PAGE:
I’m pleased to launch this blog with a piece about one of my old colleagues, Jack McMahon. Jack’s been a fixture of the singer-songwriting scene in Portland for many years and is well-respected in that pocket of musicians. Originally an East Coaster, Jack migrated to Portland with a couple of Jersey pals and has performed in a variety of contexts ranging from solo with acoustic guitar to full rock instrumentation.
Jack mostly fits into the country/country rock genre, which is how I’ve thought of him if I had to pick a niche, but I was surprised to hear a wide streak of R&B/soul on the most recent of his three albums, “The Man that Love Forgot.” This streak is highlighted by producer Ron Stephens, who adds quite a bit of guitar and vocal bling. For example, Jack covers the 1966 Johnny Rivers hit “The Poor Side of Town” with an R&B flavor, and his original “Angel of Mine” goes even deeper, helped along by Mark Spangler’s fabulous lead guitar. The soulful streak in Jack's music comes naturally, though, because early in his career he sang many demos for the Brill Building songwriter Gerry Goffin and other NYC songwriters providing material to both black and white pop singers.
Instrumentally, Jack reflects a value Portland songwriters seem to hold in common: clean, crisp guitar work (of which I’ve always been envious, because I cannot seem to flatpick or fingerpick with much accuracy). Also unlike me, as a songwriter Jack doesn’t try to do too much and then get swamped by the details, preferring simple but solid song structure and a direct vocal style. His voice has an angular resonant depth that melds perfectly with the same quality in the acoustic guitar, showcased nicely on the dark story song about a freeway murderer, “All the Way to Hell.”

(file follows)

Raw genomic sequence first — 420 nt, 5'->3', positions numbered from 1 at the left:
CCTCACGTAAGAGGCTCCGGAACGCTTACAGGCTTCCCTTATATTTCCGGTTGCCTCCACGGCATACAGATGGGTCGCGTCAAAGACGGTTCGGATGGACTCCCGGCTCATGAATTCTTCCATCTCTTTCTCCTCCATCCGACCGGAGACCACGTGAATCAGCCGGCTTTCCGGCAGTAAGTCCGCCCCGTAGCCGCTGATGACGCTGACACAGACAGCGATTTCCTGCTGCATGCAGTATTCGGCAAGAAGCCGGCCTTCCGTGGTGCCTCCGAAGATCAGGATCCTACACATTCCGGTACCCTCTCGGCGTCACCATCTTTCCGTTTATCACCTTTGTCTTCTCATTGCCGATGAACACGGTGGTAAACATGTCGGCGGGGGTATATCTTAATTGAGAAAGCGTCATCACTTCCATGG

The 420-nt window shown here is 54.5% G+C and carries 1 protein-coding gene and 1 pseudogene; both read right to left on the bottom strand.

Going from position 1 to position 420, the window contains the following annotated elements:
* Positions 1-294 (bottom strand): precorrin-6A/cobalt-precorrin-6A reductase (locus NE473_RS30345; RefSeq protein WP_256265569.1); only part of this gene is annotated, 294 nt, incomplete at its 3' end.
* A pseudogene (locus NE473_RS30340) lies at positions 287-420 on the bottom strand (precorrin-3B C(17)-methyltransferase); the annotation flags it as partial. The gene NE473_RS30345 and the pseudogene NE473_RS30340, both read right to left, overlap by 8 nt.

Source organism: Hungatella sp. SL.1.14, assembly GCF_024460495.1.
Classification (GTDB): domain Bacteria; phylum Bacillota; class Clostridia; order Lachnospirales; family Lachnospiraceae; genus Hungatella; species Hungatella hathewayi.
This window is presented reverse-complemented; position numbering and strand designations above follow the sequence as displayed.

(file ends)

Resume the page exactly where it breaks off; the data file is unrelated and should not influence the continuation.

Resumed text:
Jack can definitely put words together. In the musically straightforward country two-step “License to Drive Me Crazy,” Jack offers up one of those perfect phrases:
I know there’s no use trying to convince her
It would not do to make my concerns known
‘Cause in the end I fear she’ll only leave me
Crying on the shoulder of the road
“Crying on the shoulder of the road”! So obvious, and so perfect, yet it had never occurred to me. I wonder how many songs there are out there with that phrase in them (hopefully only one).
It is always a joy to hear an artist achieve proper representation of his/her creative self. This happens much less often than we’d like, even to really good artists. Getting good players helps a lot, and on Jack’s recordings you can hear a goodly number of Portland’s talents, who are as good as anybody anywhere. But you also can’t make a silk purse out of a sow’s ear; the artist has to have a glowing core to propel the songs. Jack’s core burns with a steady glow like coals banked up in the fireplace against a chilly morning.